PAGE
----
Sadly we’re lumbered with the present bleak situation. This week the Prime Minister is travelling to Europe to try and make her deal a bit better for us. I can’t see her succeeding, as I think politicians in Europe are getting very fed-up with the way we have been behaving – and I don’t blame them. But I do respect Mrs May and the way she has behaved with such dignity. I couldn’t have done it, especially after having voted Remain – as both she and I did. I’d long ago have told Boris and Rees-Mogg to do something unpleasant, perhaps with a rotten carrot.

So I think it very important that somehow – and maybe this is a much protracted after-effect of the dreadful Parliamentary ‘Expenses’ scandal of 2009 – we need to start respecting politicians, of all parties, again. One way to achieve this would be to appreciate and admire the parliamentary system in which they have to operate. Then, and only then, we’ll see an end to these horrid and so divisive referendums. Meanwhile, we must all keep our heads down and fingers crossed. It promises to be an uncomfortable Christmas!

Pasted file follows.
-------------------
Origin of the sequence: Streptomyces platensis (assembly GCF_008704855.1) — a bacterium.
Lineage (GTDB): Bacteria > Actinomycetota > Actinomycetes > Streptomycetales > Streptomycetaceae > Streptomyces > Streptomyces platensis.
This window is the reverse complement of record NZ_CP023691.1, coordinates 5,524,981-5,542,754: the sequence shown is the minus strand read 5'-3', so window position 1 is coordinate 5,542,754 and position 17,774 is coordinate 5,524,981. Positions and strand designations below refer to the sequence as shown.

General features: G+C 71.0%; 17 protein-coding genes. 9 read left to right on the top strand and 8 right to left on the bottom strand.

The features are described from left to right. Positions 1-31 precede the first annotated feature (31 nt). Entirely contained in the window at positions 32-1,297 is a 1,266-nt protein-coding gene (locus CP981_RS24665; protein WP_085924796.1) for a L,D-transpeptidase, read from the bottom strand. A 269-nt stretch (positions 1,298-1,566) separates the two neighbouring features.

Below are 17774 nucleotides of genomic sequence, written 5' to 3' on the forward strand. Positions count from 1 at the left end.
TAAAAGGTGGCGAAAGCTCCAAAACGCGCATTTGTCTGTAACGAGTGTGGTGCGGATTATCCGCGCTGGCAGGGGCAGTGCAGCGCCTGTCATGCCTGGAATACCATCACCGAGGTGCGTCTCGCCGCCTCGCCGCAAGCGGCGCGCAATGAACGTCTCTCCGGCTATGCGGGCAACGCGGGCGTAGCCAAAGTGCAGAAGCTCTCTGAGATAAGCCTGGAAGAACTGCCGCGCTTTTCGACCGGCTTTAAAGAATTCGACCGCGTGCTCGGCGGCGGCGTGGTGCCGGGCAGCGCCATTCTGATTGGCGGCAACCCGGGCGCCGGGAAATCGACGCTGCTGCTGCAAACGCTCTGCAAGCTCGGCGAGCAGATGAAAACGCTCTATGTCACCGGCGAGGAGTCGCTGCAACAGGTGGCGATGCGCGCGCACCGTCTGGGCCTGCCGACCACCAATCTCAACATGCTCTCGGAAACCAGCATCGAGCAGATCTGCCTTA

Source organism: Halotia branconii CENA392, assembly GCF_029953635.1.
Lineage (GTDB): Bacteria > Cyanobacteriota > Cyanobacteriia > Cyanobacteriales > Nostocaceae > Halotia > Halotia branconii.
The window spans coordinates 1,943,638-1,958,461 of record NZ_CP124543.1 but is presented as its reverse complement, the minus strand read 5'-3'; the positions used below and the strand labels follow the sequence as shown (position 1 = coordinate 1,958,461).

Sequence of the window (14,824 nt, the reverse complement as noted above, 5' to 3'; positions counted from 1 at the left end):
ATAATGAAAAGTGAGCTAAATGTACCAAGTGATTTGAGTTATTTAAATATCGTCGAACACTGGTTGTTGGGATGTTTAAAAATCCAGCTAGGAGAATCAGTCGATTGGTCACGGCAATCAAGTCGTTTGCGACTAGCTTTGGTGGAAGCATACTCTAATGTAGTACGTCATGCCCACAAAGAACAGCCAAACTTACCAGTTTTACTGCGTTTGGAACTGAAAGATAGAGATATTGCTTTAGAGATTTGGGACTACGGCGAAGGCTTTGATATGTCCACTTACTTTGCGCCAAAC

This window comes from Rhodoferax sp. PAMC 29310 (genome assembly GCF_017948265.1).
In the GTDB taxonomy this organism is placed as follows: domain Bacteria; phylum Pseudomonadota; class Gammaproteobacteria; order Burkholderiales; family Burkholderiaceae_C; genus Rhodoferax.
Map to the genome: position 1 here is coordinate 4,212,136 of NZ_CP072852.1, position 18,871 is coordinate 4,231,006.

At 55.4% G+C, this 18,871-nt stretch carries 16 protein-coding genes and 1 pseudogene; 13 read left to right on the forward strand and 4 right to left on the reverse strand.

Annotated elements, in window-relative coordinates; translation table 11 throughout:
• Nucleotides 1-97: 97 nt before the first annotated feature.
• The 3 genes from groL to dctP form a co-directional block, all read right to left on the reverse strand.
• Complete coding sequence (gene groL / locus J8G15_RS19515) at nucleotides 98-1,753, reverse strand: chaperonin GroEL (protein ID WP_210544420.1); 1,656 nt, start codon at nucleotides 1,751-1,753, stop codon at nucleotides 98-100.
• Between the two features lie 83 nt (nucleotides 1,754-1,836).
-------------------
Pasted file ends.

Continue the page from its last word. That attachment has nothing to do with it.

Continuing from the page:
1 Note for pedants: I’m using referendum as an English, not a Latin word, here.

Posted in History, Tirades | Tagged , , , , ,

2018: A Climactic Autumn

Following the success of this year’s NGS Open Garden, I was preparing myself for something of an anti-climax autumn. But first I had to head north for a Time Team/Dig Ventures event which took place on Lindisfarne, Holy Island, the following weekend. For non-UK followers of this blog, Holy Island is a tidal island in the North Sea, just off the English coast, close to the Scottish Border. It’s famous in archaeology and history as the place where Viking raiders made their first attack in AD 793. It also gave its name to the Lindisfarne Gospels, one of the greatest illustrated manuscripts of early medieval Europe. I think this photo of the Castle captures the atmosphere of the place, quite well. I suspect the rest of Britain will feel a bit like this, after Brexit.